The true measure of development is not the ability to book a seat on a Russian rocket, or pay foreign firms to build a very tall building. It’s having a miniscule poverty rate, having 100% literacy, making sure all schools and communities have electricity and internet connections, reducing corruption etc – all the things that require hard-grinding effort and have little glory reflected. That’s why the politicians in power can’t achieve these.

  2. hclau says:

    JW,

    It is the same mindset that allows for the building of brand new schools, which are then left idle and abandoned. Corruption!

    BTW, TNB built more than 20 micro and Pico hydro dams in the past, but most of them fell into disrepair due to poor maintenance. It is always the same story. The officers are more interested in getting a budget (read: some quick money) with the programme rather than actually solving a problem.

    Don’t ask me how this issue can be fixed, because I don’t know!

    • Kong Kek Kuat says:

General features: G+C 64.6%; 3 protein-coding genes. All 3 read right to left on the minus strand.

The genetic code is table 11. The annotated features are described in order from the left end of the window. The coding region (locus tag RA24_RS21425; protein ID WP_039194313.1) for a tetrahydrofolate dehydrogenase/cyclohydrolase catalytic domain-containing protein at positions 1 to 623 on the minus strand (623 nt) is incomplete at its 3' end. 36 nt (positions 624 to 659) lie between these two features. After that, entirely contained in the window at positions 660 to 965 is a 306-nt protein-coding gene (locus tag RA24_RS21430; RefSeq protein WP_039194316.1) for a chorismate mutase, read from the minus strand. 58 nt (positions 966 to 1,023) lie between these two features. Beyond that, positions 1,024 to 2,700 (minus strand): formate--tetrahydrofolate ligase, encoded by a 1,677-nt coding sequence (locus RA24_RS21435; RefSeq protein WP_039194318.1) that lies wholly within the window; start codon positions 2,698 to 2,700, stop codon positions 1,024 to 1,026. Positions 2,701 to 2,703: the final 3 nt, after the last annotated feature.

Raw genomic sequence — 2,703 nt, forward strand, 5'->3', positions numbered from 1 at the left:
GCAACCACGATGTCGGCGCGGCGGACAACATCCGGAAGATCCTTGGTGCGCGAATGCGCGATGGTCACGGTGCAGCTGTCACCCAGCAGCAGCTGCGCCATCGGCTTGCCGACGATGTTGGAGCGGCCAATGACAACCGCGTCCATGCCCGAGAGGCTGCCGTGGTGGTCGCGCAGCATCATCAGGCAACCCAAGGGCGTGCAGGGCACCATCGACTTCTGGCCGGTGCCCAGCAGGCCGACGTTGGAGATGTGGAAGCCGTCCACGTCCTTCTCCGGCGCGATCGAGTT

@ hclau

      Are you talking about LLN (Lembaga Letrik Negara) or TNB? Why would the government allocate a budget for TNB? I think it is unlikely to be TNB because they have a very high gearing-ratio for a company of that size. I don´t think even the Malaysian government can absorb long-term debt defaults from TNB.

      • hclau says:

        TNB – It is one of their community energy programmes designed to supply power for “isolated” communities. I believe it was supposed to be one of their obligations as a GLC.

        I have the details, but you can get them from TNB if you wish to and try hard enough. They started a programme to try and re-vitalise some of these hydro systems beginning in 2010, but I have not bothered to keep track.

  3. Cham says: